COLUMBUS, Miss. --Mississippi University for Women’s Dr. Ghanshyam Heda recently spent two months of his sabbatical leave conducting research on cystic fibrosis in the physiology laboratory of professor David Sheppard at the University of Bristol in the United Kingdom.
Heda conducted the research after being officially appointed as a visiting professor in the School of Physiology, Pharmacology & Neuro science at the University of Bristol, which is ranked as one of the top 10 schools in the U.K. and one of the world’s top 100 universities.
“It was an honor to work with professor Sheppard and at such a prestigious university,” said Heda, whose appointment ran from March 1 through April 30.
Heda will continue the research he started at the University of Bristol at The W thanks in part to a $15,000 seed grant he recently received from the Mississippi Space Grant Consortium for conducting undergraduate research in any STEM-related field (science, technology, engineering and mathematics) that has relevance to National Aeronautics and Space Administration (NASA). The grant is one of three awards given to researchers at colleges and universities in the state of Mississippi. The awards are designed to strengthen research competitiveness and collaboration and to create research opportunities for undergraduate and graduate students.
Heda’s laboratory is the only one in the state of Mississippi working on cystic fibrosis, a genetic disease caused by mutations that affect the function of a protein called CFTR (Cystic Fibrosis Transmembrane-conductance Regulator).
“I have worked in the area of CFTR-transepithelial biology for more than 25 years,” Heda said. “I spent a semester in India in 2018 as a Fulbright U.S. Scholar, which is when I first collaborated with Dr. Pinaki Talukdar, an organic chemist who works at the Indian Institute of Science Education Research.”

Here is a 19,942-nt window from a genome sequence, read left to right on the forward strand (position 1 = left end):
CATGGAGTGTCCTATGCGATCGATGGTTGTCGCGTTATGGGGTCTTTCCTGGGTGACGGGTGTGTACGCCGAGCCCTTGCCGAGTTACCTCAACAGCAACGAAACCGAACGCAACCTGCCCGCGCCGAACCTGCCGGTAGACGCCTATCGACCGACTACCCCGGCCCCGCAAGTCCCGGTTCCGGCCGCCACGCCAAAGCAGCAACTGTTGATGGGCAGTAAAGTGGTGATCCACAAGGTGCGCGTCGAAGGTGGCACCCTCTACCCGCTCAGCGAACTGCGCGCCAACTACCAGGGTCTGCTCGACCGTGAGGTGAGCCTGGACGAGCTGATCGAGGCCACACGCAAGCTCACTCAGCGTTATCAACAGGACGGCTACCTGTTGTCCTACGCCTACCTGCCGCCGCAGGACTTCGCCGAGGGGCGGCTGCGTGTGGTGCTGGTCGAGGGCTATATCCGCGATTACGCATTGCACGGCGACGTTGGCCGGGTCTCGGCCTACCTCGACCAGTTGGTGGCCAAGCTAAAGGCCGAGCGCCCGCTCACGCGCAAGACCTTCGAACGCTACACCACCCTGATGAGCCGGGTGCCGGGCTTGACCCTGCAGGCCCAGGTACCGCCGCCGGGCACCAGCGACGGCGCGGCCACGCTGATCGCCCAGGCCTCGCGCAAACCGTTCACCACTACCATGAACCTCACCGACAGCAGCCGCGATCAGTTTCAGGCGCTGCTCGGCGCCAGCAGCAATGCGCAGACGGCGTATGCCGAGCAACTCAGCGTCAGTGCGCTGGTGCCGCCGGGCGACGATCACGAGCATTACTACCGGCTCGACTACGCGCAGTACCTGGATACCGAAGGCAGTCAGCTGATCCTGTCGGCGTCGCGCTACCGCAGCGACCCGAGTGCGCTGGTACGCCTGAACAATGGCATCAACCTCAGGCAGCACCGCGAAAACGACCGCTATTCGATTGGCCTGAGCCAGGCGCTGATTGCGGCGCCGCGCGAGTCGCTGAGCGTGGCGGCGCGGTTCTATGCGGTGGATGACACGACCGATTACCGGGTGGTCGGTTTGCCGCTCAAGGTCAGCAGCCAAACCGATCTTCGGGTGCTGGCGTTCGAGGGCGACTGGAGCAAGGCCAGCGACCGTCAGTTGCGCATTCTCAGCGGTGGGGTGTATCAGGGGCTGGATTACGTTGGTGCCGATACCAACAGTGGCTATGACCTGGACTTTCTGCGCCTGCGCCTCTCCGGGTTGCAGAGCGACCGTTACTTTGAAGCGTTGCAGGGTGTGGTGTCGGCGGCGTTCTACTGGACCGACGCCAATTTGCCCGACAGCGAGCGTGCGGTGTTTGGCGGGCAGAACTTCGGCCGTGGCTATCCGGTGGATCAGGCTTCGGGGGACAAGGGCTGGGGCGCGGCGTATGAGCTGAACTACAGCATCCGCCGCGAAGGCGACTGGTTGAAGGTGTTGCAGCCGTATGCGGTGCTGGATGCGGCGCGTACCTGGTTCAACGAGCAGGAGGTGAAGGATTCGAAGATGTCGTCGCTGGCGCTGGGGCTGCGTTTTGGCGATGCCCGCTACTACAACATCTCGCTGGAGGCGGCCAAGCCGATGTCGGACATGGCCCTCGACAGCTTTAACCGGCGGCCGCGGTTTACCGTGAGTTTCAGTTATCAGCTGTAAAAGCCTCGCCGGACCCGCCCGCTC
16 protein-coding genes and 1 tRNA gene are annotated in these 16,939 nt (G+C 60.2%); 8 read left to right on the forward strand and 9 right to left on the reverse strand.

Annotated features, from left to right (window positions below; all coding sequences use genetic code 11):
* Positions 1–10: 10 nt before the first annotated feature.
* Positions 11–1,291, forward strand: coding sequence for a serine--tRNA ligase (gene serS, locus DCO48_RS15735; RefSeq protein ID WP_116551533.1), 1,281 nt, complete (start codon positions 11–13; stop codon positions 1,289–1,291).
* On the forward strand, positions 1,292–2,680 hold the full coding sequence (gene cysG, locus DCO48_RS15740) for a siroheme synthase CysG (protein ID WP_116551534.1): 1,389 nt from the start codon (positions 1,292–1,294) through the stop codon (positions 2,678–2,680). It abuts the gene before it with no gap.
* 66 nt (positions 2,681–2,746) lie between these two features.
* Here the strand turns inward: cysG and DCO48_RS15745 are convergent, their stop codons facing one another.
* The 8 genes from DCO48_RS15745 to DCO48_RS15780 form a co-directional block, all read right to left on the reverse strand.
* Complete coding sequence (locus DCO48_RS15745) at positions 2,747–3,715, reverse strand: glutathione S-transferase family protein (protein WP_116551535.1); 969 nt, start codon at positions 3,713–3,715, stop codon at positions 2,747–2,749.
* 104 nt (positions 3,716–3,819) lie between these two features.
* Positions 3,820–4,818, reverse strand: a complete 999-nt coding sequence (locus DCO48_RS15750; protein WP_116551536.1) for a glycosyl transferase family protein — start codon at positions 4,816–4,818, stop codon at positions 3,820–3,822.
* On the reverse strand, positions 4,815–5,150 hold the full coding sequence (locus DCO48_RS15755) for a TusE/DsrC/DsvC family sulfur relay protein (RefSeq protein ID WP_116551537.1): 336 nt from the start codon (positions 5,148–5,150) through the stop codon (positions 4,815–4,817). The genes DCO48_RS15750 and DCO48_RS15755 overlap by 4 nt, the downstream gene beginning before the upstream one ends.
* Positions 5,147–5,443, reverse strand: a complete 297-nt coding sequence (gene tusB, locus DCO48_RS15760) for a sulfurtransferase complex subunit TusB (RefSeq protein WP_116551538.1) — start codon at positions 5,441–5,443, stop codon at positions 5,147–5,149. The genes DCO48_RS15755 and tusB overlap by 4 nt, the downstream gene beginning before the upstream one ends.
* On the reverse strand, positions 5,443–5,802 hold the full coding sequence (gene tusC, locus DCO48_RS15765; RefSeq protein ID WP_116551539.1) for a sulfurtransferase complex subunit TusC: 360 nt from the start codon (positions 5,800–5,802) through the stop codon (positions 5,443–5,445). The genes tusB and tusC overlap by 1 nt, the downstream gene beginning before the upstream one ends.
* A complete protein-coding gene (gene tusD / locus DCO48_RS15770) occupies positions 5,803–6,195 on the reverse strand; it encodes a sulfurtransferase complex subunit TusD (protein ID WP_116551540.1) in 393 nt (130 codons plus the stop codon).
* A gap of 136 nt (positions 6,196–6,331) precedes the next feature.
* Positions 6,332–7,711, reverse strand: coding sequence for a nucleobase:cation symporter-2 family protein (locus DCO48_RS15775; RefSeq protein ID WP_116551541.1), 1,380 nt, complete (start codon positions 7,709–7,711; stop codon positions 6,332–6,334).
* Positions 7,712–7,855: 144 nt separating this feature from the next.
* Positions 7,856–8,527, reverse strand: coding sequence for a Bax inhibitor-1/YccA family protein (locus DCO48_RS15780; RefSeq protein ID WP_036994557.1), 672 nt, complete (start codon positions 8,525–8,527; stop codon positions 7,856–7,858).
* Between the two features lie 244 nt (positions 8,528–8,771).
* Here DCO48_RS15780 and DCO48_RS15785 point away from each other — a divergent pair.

Heda wanted to spend some of his sabbatical in Europe doing some physiological experiments at a research laboratory. He credited Dr. Paula Sommer, the head of research of the Cystic Fibrosis Trust, UK, for reminding him about his collaboration with Sheppard on a cystic fibrosis publication more than 20 years. Heda also interacted with Sheppard at conferences in 2002 and 2003 in Portugal.
Heda said the work in Sheppard’s lab involved functional studies using a technique called “Ussing Chamber Chloride Assay” on chemical compounds Heda received from his collaboration with Talukdar. Heda said the compounds have potential to become therapeutics in the treatment of CF.
“My lab here at The W is working on biochemical and molecular aspects, and professor Sheppard’s laboratory will contribute to its physiological aspects,” said Heda, who anticipates some information from the studies of the compounds may be available later this year.
Heda will train W student Maggie Taylor to work on the project in his laboratory in July. Heda said he is proud of the fact that many of The W students who have trained in his research laboratory have moved on to graduate and medical schools.
Dr. Mayuree Rodrat and Dr. Hongyu Li have worked on the project and are also actively involved with professor Sheppard at the University of Bristol.
FOR IMMEDIATE RELEASE
June 6, 2022
Contact: Adam Minichino